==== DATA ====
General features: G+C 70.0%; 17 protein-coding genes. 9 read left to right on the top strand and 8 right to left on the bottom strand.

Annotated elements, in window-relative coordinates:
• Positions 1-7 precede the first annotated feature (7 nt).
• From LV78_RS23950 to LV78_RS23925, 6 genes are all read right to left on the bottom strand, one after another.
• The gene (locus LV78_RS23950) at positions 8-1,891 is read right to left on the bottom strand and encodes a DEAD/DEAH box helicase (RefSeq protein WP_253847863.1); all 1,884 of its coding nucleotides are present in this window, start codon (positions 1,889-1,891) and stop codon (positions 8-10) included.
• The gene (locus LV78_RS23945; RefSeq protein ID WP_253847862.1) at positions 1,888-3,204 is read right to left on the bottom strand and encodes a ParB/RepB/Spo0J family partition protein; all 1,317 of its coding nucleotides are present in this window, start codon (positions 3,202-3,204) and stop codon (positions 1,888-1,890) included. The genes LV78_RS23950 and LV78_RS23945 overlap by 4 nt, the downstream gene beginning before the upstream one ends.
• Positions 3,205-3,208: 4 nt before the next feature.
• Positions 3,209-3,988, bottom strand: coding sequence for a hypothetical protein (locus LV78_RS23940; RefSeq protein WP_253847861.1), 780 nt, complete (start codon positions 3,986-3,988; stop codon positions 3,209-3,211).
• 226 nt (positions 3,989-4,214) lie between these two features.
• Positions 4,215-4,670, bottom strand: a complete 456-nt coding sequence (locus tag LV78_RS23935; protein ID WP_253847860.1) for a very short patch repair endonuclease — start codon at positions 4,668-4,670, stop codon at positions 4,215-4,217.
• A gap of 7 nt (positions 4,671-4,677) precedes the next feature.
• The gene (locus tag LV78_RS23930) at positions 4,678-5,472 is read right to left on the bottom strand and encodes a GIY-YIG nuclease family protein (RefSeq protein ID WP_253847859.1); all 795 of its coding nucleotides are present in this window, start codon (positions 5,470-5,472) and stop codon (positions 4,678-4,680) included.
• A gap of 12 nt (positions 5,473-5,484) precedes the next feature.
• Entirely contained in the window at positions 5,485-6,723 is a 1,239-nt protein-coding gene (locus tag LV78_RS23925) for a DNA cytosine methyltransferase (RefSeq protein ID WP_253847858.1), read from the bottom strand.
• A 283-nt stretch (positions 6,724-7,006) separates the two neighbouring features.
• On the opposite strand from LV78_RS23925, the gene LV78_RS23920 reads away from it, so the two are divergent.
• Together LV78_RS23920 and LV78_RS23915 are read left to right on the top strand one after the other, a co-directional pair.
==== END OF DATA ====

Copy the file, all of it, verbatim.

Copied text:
General features: G+C 70.0%; 17 protein-coding genes. 9 read left to right on the top strand and 8 right to left on the bottom strand.

Annotated elements, in window-relative coordinates:
• Positions 1-7 precede the first annotated feature (7 nt).
• From LV78_RS23950 to LV78_RS23925, 6 genes are all read right to left on the bottom strand, one after another.
• The gene (locus LV78_RS23950) at positions 8-1,891 is read right to left on the bottom strand and encodes a DEAD/DEAH box helicase (RefSeq protein WP_253847863.1); all 1,884 of its coding nucleotides are present in this window, start codon (positions 1,889-1,891) and stop codon (positions 8-10) included.
• The gene (locus LV78_RS23945; RefSeq protein ID WP_253847862.1) at positions 1,888-3,204 is read right to left on the bottom strand and encodes a ParB/RepB/Spo0J family partition protein; all 1,317 of its coding nucleotides are present in this window, start codon (positions 3,202-3,204) and stop codon (positions 1,888-1,890) included. The genes LV78_RS23950 and LV78_RS23945 overlap by 4 nt, the downstream gene beginning before the upstream one ends.
• Positions 3,205-3,208: 4 nt before the next feature.
• Positions 3,209-3,988, bottom strand: coding sequence for a hypothetical protein (locus LV78_RS23940; RefSeq protein WP_253847861.1), 780 nt, complete (start codon positions 3,986-3,988; stop codon positions 3,209-3,211).
• 226 nt (positions 3,989-4,214) lie between these two features.
• Positions 4,215-4,670, bottom strand: a complete 456-nt coding sequence (locus tag LV78_RS23935; protein ID WP_253847860.1) for a very short patch repair endonuclease — start codon at positions 4,668-4,670, stop codon at positions 4,215-4,217.
• A gap of 7 nt (positions 4,671-4,677) precedes the next feature.
• The gene (locus tag LV78_RS23930) at positions 4,678-5,472 is read right to left on the bottom strand and encodes a GIY-YIG nuclease family protein (RefSeq protein ID WP_253847859.1); all 795 of its coding nucleotides are present in this window, start codon (positions 5,470-5,472) and stop codon (positions 4,678-4,680) included.
• A gap of 12 nt (positions 5,473-5,484) precedes the next feature.
• Entirely contained in the window at positions 5,485-6,723 is a 1,239-nt protein-coding gene (locus tag LV78_RS23925) for a DNA cytosine methyltransferase (RefSeq protein ID WP_253847858.1), read from the bottom strand.
• A 283-nt stretch (positions 6,724-7,006) separates the two neighbouring features.
• On the opposite strand from LV78_RS23925, the gene LV78_RS23920 reads away from it, so the two are divergent.
• Together LV78_RS23920 and LV78_RS23915 are read left to right on the top strand one after the other, a co-directional pair.